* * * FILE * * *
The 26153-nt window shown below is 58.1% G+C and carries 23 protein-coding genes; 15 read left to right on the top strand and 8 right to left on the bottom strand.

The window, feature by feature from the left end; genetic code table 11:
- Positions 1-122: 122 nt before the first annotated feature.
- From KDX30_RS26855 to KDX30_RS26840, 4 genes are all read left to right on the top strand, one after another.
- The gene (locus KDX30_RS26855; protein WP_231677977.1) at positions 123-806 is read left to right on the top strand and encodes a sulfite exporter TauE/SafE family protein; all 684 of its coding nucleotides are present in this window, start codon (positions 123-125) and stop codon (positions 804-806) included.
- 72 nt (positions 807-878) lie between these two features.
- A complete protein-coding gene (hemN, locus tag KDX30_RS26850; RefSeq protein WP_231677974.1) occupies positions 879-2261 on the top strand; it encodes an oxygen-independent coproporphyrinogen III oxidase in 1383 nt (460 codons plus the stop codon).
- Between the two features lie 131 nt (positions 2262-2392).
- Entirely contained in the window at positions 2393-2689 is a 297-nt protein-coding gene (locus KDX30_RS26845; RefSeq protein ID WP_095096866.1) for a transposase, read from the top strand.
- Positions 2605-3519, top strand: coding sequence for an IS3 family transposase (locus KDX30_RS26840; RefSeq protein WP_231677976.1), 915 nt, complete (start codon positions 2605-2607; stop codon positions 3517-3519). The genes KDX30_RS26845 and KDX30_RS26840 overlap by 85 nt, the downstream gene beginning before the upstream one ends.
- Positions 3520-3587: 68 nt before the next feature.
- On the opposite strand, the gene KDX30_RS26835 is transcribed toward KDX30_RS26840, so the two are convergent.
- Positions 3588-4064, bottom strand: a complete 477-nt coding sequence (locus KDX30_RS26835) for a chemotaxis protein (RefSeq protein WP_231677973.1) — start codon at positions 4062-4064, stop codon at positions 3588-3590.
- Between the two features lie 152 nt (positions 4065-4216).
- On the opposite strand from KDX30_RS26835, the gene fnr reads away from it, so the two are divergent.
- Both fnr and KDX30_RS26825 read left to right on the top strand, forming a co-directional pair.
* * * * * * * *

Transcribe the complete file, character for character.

The 26153-nt window shown below is 58.1% G+C and carries 23 protein-coding genes; 15 read left to right on the top strand and 8 right to left on the bottom strand.

The window, feature by feature from the left end; genetic code table 11:
- Positions 1-122: 122 nt before the first annotated feature.
- From KDX30_RS26855 to KDX30_RS26840, 4 genes are all read left to right on the top strand, one after another.
- The gene (locus KDX30_RS26855; protein WP_231677977.1) at positions 123-806 is read left to right on the top strand and encodes a sulfite exporter TauE/SafE family protein; all 684 of its coding nucleotides are present in this window, start codon (positions 123-125) and stop codon (positions 804-806) included.
- 72 nt (positions 807-878) lie between these two features.
- A complete protein-coding gene (hemN, locus tag KDX30_RS26850; RefSeq protein WP_231677974.1) occupies positions 879-2261 on the top strand; it encodes an oxygen-independent coproporphyrinogen III oxidase in 1383 nt (460 codons plus the stop codon).
- Between the two features lie 131 nt (positions 2262-2392).
- Entirely contained in the window at positions 2393-2689 is a 297-nt protein-coding gene (locus KDX30_RS26845; RefSeq protein ID WP_095096866.1) for a transposase, read from the top strand.
- Positions 2605-3519, top strand: coding sequence for an IS3 family transposase (locus KDX30_RS26840; RefSeq protein WP_231677976.1), 915 nt, complete (start codon positions 2605-2607; stop codon positions 3517-3519). The genes KDX30_RS26845 and KDX30_RS26840 overlap by 85 nt, the downstream gene beginning before the upstream one ends.
- Positions 3520-3587: 68 nt before the next feature.
- On the opposite strand, the gene KDX30_RS26835 is transcribed toward KDX30_RS26840, so the two are convergent.
- Positions 3588-4064, bottom strand: a complete 477-nt coding sequence (locus KDX30_RS26835) for a chemotaxis protein (RefSeq protein WP_231677973.1) — start codon at positions 4062-4064, stop codon at positions 3588-3590.
- Between the two features lie 152 nt (positions 4065-4216).
- On the opposite strand from KDX30_RS26835, the gene fnr reads away from it, so the two are divergent.
- Both fnr and KDX30_RS26825 read left to right on the top strand, forming a co-directional pair.